Form finding of deep exploration surface habitatsResearch, 2016 - 2017
This research aims to explore form finding strategies for deep space exploration habitats on extraplanetary surfaces such as the Moon and Mars. A new sphere packing form finding approach has been studied, trying to optimize the location of different system and subsystems inside a space habitat and respond to the high pressure differentials required in these environments. Typically the organization of the interior layout follows the functional needs of the crew, such as working, hygiene, preparing and eating food, etc. To respond to relationships between such functional areas, including sizing, adjacencies, and approximate shapes, architects traditionally have used bubble diagrams and adjacency matrices as design aids. This research combines and digitizes these approaches with a sphere packing algorithm powered by dynamic relaxation, which allocates all required activities and respects all analyzed linkages between functions and subsystems. Furthermore, the obtained functional diagram is readily translated in architecture through a transformation into a tension-only pressurized surface using form-finding tools. The resulting habitat design is evaluated, in terms of its structural performance, through FE analysis tools. In summary, this research presents a new computational design method for space surface habitats that responds to both functional and physical requirements, offering new ways to support future space exploration.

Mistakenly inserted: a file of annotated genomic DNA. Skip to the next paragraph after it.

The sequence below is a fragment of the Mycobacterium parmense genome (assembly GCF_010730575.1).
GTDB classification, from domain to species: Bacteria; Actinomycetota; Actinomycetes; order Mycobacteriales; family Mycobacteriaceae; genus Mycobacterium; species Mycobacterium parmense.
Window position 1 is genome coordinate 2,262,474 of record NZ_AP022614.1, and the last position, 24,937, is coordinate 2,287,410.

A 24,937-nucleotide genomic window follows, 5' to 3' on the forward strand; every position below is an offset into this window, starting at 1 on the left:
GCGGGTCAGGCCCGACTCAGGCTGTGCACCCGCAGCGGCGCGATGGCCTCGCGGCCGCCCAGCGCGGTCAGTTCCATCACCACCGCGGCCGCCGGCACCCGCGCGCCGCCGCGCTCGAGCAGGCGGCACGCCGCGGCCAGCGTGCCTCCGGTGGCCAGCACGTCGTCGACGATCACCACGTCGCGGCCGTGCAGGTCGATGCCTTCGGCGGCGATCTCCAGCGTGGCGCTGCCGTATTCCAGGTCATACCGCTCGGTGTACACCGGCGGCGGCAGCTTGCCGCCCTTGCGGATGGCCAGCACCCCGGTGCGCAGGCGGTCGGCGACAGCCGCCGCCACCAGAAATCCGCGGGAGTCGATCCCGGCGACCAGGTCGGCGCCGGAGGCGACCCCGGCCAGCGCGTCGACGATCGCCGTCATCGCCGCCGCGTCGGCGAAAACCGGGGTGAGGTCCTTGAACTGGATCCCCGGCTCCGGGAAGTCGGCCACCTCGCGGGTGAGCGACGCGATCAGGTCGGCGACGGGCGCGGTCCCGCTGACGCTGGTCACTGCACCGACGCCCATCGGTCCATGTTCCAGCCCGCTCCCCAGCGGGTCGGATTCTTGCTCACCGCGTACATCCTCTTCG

Structural grid shell design with Islamic pattern topologiesResearch, 2015 - 2017
Geometric patterns, pioneered centuries ago as a dominant form of ornamentation in Islamic architecture, represent an abundant source of possible topologies and geometries that can be explored in the preliminary design of discrete structures. This diverse design space motivates the coupling between Islamic patterns and the form finding of funicular grid shells for which structural performance is highly affected by topology and geometry. This thesis examines one such pattern through a parametric, performance-driven framework in the context of conceptual design, when many alternatives are being considered. Form finding is conducted via the force density method, which is augmented with the addition of a force density optimization loop to enable grid shell height selection. A further modification allows for force densities to be scaled according to the initial member lengths, introducing sensitivity to pattern geometry in the final form-found structures. The results attest to the viable synergy between architectural and structural objectives through grid shells that perform as well as, or better than, quadrilateral grid shells. Historic and cultural patterns therefore present design opportunities that both expand the conventional grid shell design vocabulary and offer designers an alternative means of referencing vernacular traditions in the modern built environment, through a structural engineering lens.